TV still matters, even to multitasking, second screen-loving millennials, according to a recent report by the Video Advertising Bureau (VAB).
The study, Millennials Decoded: Turnt Up for TV, found that Generation Y, contrary to how they are portrayed by a majority of media, spend more time with TV than with other mediums.
The VAB, an advocacy group dedicated to providing advertisers and their agencies with the most current, complete and actionable media insights, conducted a comprehensive analysis of verified industry video for the study and found that the coveted demographic segment values the original video delivery system, and the shows it puts out, much more than was thought. Millennials Decoded also uses tongue-in-cheek slang and lingo peppered throughout, even presenting a “Millennial Decoder” to define words like bae, cray and thirsty.
“The avalanche of millennial research has hyped isolated characteristics that can be misleading, via proprietary studies that can’t be verified,” said Jason Wiese, VP/Strategic Insights at the VAB. “We’re providing clarity on overall viewing – scale, time and impact – from audited, third-party, industry standard sources, so advertisers and agencies can see younger consumers from a more accurate perspective.”
TV: now more than ever
One big find from the study was that adults ages 18-34 watch TV more now than at the beginning of the millennium – 65 million millennials watched TV in the first quarter in 2016 vs. 61 million for the same period in 2002. In addition, the weekly reach showed that, while the smartphone is the highest reaching device for this age group, TV is still tops when it comes to video consumption, ranking at 75 per cent, nearly 20 per cent above smartphone video. TV also accounts for 88% of total video consumption among millennials, and crushes other video delivery systems on a per-minute basis.
One reason for the spike is the second screen social nature. When millennials watch, they want to share their opinions, fueling social network conversation about shows and stars, which in turn drives digital categories that advertise heavily on television. Although they’re noted for binge-watching online, millennials watch 90% of their TV live. Their appetite for posting and tweeting about TV episodes requires keeping pace with the storylines.
Millennials are engaging with TV brands twice as much as they’re doing anything on the four Internet portals (Yahoo, AOL, Google, MSN/Bing), Facebook and YouTube (89 hours vs. 43 hours per month). In particular, they’re watching TV a lot more than YouTube. In May 2016, adults 18-34 watched nearly 61 hours of ad-supported TV vs. nearly 14 hours of YouTube (82 per cent to 18 per cent). For 25-34, TV time is 84 per cent (70 vs. 13 hours). And while YouTube viewing is rising for 18- to 24-year-olds, TV still commands 77 per cent of their viewing time (47 vs. 14 hours).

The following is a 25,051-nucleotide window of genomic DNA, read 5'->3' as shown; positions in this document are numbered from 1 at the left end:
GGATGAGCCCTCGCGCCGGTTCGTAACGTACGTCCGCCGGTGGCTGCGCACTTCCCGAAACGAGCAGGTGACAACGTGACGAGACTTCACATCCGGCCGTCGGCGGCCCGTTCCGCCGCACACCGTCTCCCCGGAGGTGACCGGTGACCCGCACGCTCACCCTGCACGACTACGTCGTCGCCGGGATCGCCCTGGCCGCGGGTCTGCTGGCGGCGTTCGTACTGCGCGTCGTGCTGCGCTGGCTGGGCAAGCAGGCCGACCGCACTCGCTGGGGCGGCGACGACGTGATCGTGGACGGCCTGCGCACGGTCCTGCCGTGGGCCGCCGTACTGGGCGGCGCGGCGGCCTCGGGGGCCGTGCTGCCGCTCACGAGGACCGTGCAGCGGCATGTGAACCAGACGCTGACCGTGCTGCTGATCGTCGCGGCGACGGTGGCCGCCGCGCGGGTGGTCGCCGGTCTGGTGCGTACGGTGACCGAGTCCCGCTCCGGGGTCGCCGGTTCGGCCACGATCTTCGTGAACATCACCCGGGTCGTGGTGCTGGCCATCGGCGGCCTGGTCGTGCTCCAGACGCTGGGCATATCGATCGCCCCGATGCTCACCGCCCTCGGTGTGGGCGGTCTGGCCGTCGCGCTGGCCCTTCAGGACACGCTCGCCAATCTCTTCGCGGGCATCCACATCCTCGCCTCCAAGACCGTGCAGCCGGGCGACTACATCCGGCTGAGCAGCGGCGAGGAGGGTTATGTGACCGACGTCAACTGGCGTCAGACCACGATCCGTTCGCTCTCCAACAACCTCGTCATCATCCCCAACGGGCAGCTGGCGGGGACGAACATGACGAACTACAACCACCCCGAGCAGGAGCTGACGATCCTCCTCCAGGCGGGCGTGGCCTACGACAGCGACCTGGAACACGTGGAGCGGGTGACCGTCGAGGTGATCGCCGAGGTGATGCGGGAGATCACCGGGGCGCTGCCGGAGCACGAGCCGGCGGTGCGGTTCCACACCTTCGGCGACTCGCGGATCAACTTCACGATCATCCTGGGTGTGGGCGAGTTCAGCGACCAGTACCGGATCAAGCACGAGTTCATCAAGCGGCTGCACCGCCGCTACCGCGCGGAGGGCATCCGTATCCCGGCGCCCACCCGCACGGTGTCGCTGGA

Of all the younger-skewing websites, only Facebook, YouTube or Pandora would rank within the top 100 TV programs for millennials. On a time-spent basis, TV outpaces Facebook and YouTube in average audience by more than 3-to-1 and 4-to-1, respectively. Similarly, many younger-skewing TV programs boast considerably higher audiences than leading Ad Tech platforms. Empire holds a 70 per cent advantage of Facebook and The Bachelor outdraws YouTube by 30 per cent, while The Voice beats Instagram 4-to-1 and Teen Mom 2 bests Buzzfeed by 11 to 1.
Millennials are driving the spend
Millennial TV personalities are leading the charge on programming, starring in exciting and edgy programs geared towards a young audience. Their audiences are huge too – 10 top millennial TV shows average 9.3 million viewers vs. 1.6 million average for 10 top YouTube channels. Those top 10 shows included, as of May, according to Nielsen: the NBA conference finals (2.5m viewers), Empire (2.3m), Billboard Music Awards (1.7m), the Kentucky Derby (1.4m), The Bachelorette (1.18m), Grey’s Anatomy (1.18m), The Big Bang Theory (1.17m), America’s Got Talent (1.17m), Modern Family (986k) and Survivor (918k)
Top millennial TV stars also tend to have larger social media followings than top YouTube personalities as well (2.9 million average Twitter followers for TV vs. 2.7 million for YouTube).
This connection with TV brands influences millennials’ purchasing. TV is helping drive multi-billion-dollar app, gaming and fantasy sports businesses that rely predominantly on Gen Y customers. With two of three daily fantasy sports players and nearly half of all smartphone app users between the ages of 18 and 35, these fast-growing industries are building their businesses largely on TV – collectively spending more than $1 billion on TV advertising across a wide range of programming. The vast majority of these advertisers show a direct correlation between TV advertising and sales.
“Marketers need to refocus on the big picture,” said Danielle DeLauro, SVP/Strategic Sales Insights at the VAB. “Millennials’ commitment to TV brands is greater than ever, as their engagement extends beyond TV to digital and social channels. Most importantly, millennials are persuaded by advertising on TV which is driving billion-dollar categories in mobile apps, gaming and fantasy sports.”
TV cannot rest on its laurels, however. Gen Z is close behind and is more wired than ever. Still, if television can bridge the cross screen gap between the generations, it should remain one of the healthiest mediums for video consumption.